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Why Did Jesus Tell His Disciples to Be Silent about His Identity?
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Why Did Jesus Tell His Disciples to Be Silent about His Identity?

Posted January 23, 2018 by Sean McDowell

Why Did Jesus Tell His Disciples to Be Silent about His Identity?

SeanMcDowell.org

One of the questions that has often perplexed me is why Jesus told his disciples not to reveal his identity. If he was truly the Messiah, and had come to save the people, why not shout it from the rooftops? Why be so seemingly secretive?

In Mark 8:27, Jesus famously asks his disciples, “Who do people say that I am?” Some of the apostles said John the Baptist, others said Elijah, and still others said he was a prophet. But Peter answers, “You are the Christ.” And according to Mark, Jesus “strictly charged them to tell no one about him” (v. 30).

Reason #1: Waiting for the Right Understanding

Recently I was reading Who Is Jesus? (Darrell Bock), which is an excellent resource on contemporary studies of the historical Jesus. He offers two points to help explain Jesus’ call to silence. 

First, the disciples do not yet understand the identity of Jesus. They still have quite a bit to learn. Mark frequently shows the apostles (and the crowds) as confused and dumbstruck at the claims and actions of Jesus (e.g., Mark 1:27; 4:10-20, 41; 6:52).

The apostles were especially confused about his need to suffer, which is made clear in the ensuing passage. Jesus tells his apostles that he must suffer and die and then rise again after the third day. Peter immediately takes Jesus aside to rebuke him, but Jesus responds, “Get behind me Satan! For you are not setting your mind on the things of God, but on the things of man” (Mark 8:33).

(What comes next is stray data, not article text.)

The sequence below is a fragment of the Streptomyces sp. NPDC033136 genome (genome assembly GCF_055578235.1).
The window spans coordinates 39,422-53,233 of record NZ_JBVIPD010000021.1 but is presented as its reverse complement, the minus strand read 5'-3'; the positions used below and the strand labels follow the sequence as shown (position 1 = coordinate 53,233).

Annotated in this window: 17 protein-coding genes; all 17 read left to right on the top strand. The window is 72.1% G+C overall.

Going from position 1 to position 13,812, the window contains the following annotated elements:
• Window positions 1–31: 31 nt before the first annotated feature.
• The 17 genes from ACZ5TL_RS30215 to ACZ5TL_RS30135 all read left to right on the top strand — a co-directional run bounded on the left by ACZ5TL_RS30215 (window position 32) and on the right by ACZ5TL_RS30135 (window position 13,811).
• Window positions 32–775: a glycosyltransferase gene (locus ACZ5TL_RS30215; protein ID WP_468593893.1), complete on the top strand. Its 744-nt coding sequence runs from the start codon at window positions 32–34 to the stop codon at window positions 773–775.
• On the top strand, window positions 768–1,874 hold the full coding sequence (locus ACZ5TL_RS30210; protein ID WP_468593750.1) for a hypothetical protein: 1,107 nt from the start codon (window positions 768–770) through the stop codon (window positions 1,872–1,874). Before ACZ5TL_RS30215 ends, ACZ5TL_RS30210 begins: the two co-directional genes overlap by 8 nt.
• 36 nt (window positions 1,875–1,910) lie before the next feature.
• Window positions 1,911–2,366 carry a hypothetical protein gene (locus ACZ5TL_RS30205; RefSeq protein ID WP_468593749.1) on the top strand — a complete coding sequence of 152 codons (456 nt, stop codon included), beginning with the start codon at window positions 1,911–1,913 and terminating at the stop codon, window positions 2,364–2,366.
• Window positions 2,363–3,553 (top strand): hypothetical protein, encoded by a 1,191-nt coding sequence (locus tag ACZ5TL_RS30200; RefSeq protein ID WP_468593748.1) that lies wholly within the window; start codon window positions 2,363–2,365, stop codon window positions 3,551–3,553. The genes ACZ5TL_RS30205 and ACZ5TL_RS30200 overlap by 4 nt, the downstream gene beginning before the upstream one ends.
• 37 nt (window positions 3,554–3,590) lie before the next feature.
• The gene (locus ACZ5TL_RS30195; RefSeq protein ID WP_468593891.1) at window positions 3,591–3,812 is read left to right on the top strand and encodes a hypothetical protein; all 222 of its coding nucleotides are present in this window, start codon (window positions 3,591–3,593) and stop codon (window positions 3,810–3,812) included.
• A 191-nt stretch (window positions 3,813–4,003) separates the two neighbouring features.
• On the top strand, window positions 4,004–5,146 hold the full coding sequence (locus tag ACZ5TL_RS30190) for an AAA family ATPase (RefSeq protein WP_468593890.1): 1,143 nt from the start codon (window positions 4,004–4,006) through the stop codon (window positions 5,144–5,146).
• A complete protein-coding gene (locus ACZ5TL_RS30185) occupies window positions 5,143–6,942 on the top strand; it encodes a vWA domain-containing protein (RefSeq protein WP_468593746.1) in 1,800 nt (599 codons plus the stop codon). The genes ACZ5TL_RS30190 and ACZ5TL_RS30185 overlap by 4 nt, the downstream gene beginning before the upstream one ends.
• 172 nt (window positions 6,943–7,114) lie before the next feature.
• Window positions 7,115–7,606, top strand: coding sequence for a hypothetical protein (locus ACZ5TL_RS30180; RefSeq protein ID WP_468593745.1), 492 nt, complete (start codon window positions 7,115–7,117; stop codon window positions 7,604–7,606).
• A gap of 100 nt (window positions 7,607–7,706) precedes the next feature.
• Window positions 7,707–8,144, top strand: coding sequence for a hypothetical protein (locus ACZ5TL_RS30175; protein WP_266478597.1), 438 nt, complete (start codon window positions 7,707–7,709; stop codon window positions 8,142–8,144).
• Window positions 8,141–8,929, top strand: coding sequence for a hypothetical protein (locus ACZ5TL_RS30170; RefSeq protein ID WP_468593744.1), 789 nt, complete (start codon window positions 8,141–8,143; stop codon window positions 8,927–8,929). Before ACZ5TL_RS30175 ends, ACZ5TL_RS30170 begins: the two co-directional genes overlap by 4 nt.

Like the rest of the apostles, Peter failed to understand how the fate of Jesus related to his identity. What does this mean for the silence of the apostles? Bock explains: “So the disciples are to wait on making this proclamation until they understand all that it truly means” (p. 102).

Reason #2: Avoiding a Roman Response

Second, if Jesus publicly proclaimed his Messiahship, he would have put himself at immediate risk before Rome. The Roman authorities decided who was king, and so the claim that Jesus was Messiah (or king) would have been a direct affront to their power. Jesus knew his primary mission was not to topple the physical kingdom of Rome, but to bring spiritual salvation.

Darrell Bock explains why a public proclamation that Jesus was the Messiah might have incited a Roman response:

The messianic expectation at Qumran was of two messianic figures, a political deliverer and a priestly Messiah, with the priestly figure having the prominent role. So to utter Messiah to a Jewish public in the first century would generate one of these powerful images and potentially incite a Roman response. Given the variety of messianic conceptions, the exclusive emphasis on power, and the height of political expectation coming with the title Messiah, Jesus preferred to speak of the Son of Man and teach his disciples about the prospect of suffering, which they had not anticipated” (102-103).

These two points provide solid reason for why Jesus told his disciples not to proclaim his identity early in his ministry. This may seem odd to modern people today who seemingly use whatever tools at their disposal (i.e., social media) to proclaim their identity to the world. And yet Jesus had a strategic plan, and a timing in which he wanted it to be executed. Given that more people call themselves followers of Jesus today than anyone who has ever lived, it’s hard to argue that his plan was ineffective.

Sean McDowell, Ph.D. is a professor of Christian Apologetics at Biola University, best-selling author, popular speaker, part-time high school teacher, and the Resident Scholar for Summit Ministries, California. Follow him on Twitter: @sean_mcdowell and his blog: seanmcdowell.org


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